In our research the anatomical data from the living relatives of Triassic crocodiles and dinosaurs will help us estimate muscle function in these extinct animals.
The living relatives of Triassic crocodiles include Nile crocodiles (Crocodylus niloticus) and the living relatives of dinosaurs are birds including the Tinamous (Eudromia elegans); both of which we are looking at in our study.
Crocodylus niloticus (Nile Crocodile)
Geographic area: Eastern Africa from Egypt in the North to South Africa in the south, even extending east to Madagascar. A debate exists about the crocodiles in West Africa and whether they are C. niloticus or belong to a separate species (C. suchus).
Details: The Nile Crocodile is the second largest of the living species of crocodiles, with the largest known individual measuring 6.45m and weighing 1090kg. Using an ambush hunting style from the water and a bite force of 22,000 Newtons, prey is captured and drowned before being dismantled and swallowed in chunks. These attacks are famously featured in many wildlife documentaries, particularly on wildebeest and zebra crossing rivers during the great migrations across the Masai Mara. However, as in all other Crocodylia, because crocodiles hatch at small sizes and grow slowly, they occupy a spectrum of ecological niches throughout their lifetime (e.g. eating small fish and arthropods early in life) and have extensive mortality at young, vulnerable life stages.
Why we are studying them? Nile crocodiles are mostly aquatic, swimming with their legs tucked against their body. On land, the crocodiles tend to walk in sprawling quadrupedal postures, either sliding on their bellies or more upright “high walks”. However, small individuals are capable of a far wider range of movements including galloping (bounding) and jumping, which are more similar to what we predict the fossil crocodile (crocodylomorph) species; and maybe other archosaurs; were capable of.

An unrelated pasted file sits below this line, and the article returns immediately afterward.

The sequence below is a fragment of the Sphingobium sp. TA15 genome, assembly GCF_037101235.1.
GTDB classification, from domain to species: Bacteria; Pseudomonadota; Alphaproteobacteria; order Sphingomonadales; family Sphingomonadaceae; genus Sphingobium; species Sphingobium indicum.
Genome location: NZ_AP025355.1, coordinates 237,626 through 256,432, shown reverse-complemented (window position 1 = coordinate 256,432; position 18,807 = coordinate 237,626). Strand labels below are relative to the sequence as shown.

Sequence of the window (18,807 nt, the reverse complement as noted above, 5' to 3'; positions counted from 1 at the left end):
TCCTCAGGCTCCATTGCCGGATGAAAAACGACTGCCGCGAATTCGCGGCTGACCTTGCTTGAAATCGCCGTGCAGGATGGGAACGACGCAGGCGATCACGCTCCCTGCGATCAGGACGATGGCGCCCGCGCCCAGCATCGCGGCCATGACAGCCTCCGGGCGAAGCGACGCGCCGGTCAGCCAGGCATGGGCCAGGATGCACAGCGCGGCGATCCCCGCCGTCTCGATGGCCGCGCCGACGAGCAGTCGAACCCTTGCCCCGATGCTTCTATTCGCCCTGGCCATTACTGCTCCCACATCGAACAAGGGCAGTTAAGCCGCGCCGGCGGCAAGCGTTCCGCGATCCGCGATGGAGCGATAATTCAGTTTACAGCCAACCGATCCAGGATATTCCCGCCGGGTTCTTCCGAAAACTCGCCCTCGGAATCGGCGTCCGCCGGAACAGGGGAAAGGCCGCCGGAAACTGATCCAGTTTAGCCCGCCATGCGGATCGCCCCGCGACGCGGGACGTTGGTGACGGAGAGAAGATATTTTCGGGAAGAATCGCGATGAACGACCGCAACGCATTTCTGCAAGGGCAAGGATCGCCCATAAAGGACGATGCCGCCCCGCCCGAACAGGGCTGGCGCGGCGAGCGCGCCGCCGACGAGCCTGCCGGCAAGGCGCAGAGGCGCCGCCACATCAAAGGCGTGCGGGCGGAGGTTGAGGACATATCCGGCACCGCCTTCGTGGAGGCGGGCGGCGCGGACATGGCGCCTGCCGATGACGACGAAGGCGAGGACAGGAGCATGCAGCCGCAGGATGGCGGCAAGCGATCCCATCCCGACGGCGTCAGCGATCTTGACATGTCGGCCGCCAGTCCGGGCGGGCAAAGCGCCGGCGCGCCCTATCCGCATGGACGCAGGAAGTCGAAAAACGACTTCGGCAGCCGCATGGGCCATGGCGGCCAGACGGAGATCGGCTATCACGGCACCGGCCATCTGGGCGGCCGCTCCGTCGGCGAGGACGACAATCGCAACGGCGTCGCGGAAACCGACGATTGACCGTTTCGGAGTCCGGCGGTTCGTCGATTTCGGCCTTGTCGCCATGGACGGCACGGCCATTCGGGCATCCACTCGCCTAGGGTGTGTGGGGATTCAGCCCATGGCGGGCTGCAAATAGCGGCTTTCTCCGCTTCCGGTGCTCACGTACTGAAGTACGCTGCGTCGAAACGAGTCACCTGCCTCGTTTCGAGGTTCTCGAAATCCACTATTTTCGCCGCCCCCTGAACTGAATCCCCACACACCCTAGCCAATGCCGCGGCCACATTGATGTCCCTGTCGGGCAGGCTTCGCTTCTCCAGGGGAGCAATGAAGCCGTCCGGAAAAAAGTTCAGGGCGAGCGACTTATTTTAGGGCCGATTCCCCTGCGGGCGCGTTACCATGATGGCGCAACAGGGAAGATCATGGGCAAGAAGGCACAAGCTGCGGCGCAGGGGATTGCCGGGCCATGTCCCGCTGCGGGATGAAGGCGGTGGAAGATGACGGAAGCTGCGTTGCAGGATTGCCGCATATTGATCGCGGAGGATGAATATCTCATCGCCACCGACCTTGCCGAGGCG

Eudromia elegans (Elegant crested tinamou)
Geographic area: Southern Chile and Argentina
Known details: The elegant crested tinamou is a small bird commonly found across the southern end of South America, although other tinamou species are found across Central and South America. About the size of a common wood pigeon, the tinamous are the only living palaeognaths capable of flight. However, they spend a large proportion of their time on the ground whilst foraging for fruit, nuts, seeds and insects.
Why we are studying them? Tinamous most closely match the anatomy and behaviour of the most recent common ancestor of modern birds (although no modern bird is expected to be identical to that ancestor). Thus they are an ideal living bird species to be working on for comparison to early dinosaurs.